simia

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See also: símia and Simia

Esperanto[edit]

Etymology[edit]

From simio +‎ -a.

Pronunciation[edit]

  • IPA(key): /siˈmia/
  • Hyphenation: si‧mi‧a
  • Rhymes: -ia

Adjective[edit]

simia (accusative singular simian, plural simiaj, accusative plural simiajn)

  1. apish

Interlingua[edit]

Noun[edit]

simia (plural simias)

  1. monkey, simian

Latin[edit]

Alternative forms[edit]

Etymology[edit]

From sīmus (snub-nosed), ultimately from Ancient Greek σῑμός (sīmós, snub-nosed).

Pronunciation[edit]

Noun[edit]

sīmia f (genitive sīmiae); first declension

  1. an ape, monkey
    • Attributed to Ennius by Cicero in De natura deorum, Book I, Chapter XXXV
      Sīmia quam similis turpissima bēstia nōbīs!
      The ape, most vile beast, how similar to us!
    • c. 77 CE – 79 CE, Pliny the Elder, Naturalis Historia 8.215–216:
      Sīmiārum quoque genera plūra. Hominis figūrae proxima caudīs inter se distinguntur. Mīra sollertia viscō inunguī laqueīsque calciārī imitātiōne vēnantium trādunt, Mūciānus et latrunculis lusisse, fictas cera nuces visu distinguere; lunam cavam triste esse quibus in eo genere cauda sit, novam exultatione adorari. nam defectum siderum et ceterae pavent quadripedes.
      Simiarum generi praecipua erga fetum adfectio. gestant catulos quae mansuefactae intra domos peperere, omnibus demonstrant tractarique gaudent, gratulationem intellegentibus similes, itaque magna ex parte conplectendo necant. efferatior cynocephalis natura sicut satyris. callitriches toto paene aspectu differunt; barba est in facie, cauda late fusa primori parte. hoc animal negatur vivere in alio quam Aethiopiae quo gignitur caelo.
      • 1855 translation by John Bostock
        The different kinds of apes, which approach the nearest to the human figure, are distinguished from each other by the tail. Their shrewdness is quite wonderful. It is said that, imitating the hunters, they will besmear themselves with bird-lime, and put their feet into the shoes, which, as so many snares, have been prepared for them. Mucianus says, that they have even played at chess, having, by practice, learned to distinguish the different pieces, which are made of wax. He says that the species which have tails become quite melancholy when the moon is on the wane, and that they leap for joy at the time of the new moon, and adore it. Other quadrupeds also are terrified at the eclipses of the heavenly bodies. All the species of apes manifest remarkable affection for their offspring. Females, which have been domesticated, and have had young ones, carry them about and shew them to all comers, shew great delight when they are caressed, and appear to understand the kindness thus shewn them. Hence it is, that they very often stifle their young with their embraces. The dog's-headed ape is of a much fiercer nature, as is the case with the satyr. The callitriche has almost a totally different aspect; it has a beard on the face, and a tail, which in the first part of it is very bushy. It is said that this animal cannot live except in the climate of Æthiopia, which is its native place.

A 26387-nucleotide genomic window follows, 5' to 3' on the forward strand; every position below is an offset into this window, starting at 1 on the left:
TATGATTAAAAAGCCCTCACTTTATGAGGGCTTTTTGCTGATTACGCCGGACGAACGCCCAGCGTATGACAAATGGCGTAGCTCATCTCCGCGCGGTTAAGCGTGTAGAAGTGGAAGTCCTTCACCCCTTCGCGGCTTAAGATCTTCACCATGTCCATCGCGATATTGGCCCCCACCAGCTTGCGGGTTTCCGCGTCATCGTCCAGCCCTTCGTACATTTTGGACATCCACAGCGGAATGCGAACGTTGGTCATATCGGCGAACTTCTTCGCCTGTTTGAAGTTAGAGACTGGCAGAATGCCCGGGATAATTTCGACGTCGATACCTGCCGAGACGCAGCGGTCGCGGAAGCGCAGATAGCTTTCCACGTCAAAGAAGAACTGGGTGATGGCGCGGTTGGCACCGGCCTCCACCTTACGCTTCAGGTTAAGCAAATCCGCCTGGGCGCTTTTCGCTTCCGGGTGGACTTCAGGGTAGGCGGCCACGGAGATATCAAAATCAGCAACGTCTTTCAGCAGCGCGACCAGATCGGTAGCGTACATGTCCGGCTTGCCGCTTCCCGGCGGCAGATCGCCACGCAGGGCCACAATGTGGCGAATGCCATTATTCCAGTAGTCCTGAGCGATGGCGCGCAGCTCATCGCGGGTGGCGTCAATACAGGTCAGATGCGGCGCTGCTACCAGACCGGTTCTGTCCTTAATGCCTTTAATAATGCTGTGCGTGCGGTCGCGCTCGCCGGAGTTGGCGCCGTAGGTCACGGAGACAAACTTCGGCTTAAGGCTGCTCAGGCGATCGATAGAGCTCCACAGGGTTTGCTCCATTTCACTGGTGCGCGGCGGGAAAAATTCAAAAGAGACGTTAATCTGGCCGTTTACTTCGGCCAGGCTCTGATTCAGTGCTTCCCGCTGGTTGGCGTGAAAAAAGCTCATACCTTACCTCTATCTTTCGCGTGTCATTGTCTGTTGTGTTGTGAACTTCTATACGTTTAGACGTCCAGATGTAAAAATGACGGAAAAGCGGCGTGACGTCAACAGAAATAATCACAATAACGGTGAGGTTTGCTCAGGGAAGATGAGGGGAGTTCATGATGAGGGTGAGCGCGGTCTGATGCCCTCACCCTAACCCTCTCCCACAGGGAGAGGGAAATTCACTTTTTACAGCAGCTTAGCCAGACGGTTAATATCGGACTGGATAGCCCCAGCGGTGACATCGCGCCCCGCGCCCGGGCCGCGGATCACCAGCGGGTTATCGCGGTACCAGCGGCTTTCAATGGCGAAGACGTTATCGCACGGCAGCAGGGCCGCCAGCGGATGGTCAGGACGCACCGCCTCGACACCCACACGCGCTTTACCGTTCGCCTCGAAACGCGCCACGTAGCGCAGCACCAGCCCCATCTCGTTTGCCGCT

2. (derogatory, of a person) monkey
  3. an imitator

Usage notes[edit]

Occasionally used as a masculine noun, especially the pejorative sense.

Declension[edit]

First-declension noun (dative/ablative plural in -īs or -ābus).

Case Singular Plural
Nominative sīmia sīmiae
Genitive sīmiae sīmiārum
Dative sīmiae sīmiīs
sīmiābus
Accusative sīmiam sīmiās
Ablative sīmiā sīmiīs
sīmiābus
Vocative sīmia sīmiae

Descendants[edit]

References[edit]


Malagasy[edit]

Etymology[edit]

From French chimie.

Noun[edit]

simia

  1. chemistry (the science)

Papiamentu[edit]

Sunflower seeds.JPG

Etymology[edit]

From Spanish semilla and Portuguese semente and Kabuverdianu simenti.

Noun[edit]

simia

  1. seed



Venetian[edit]

Etymology[edit]

Compare Italian scimmia

Noun[edit]

simia f (plural simie)

  1. monkey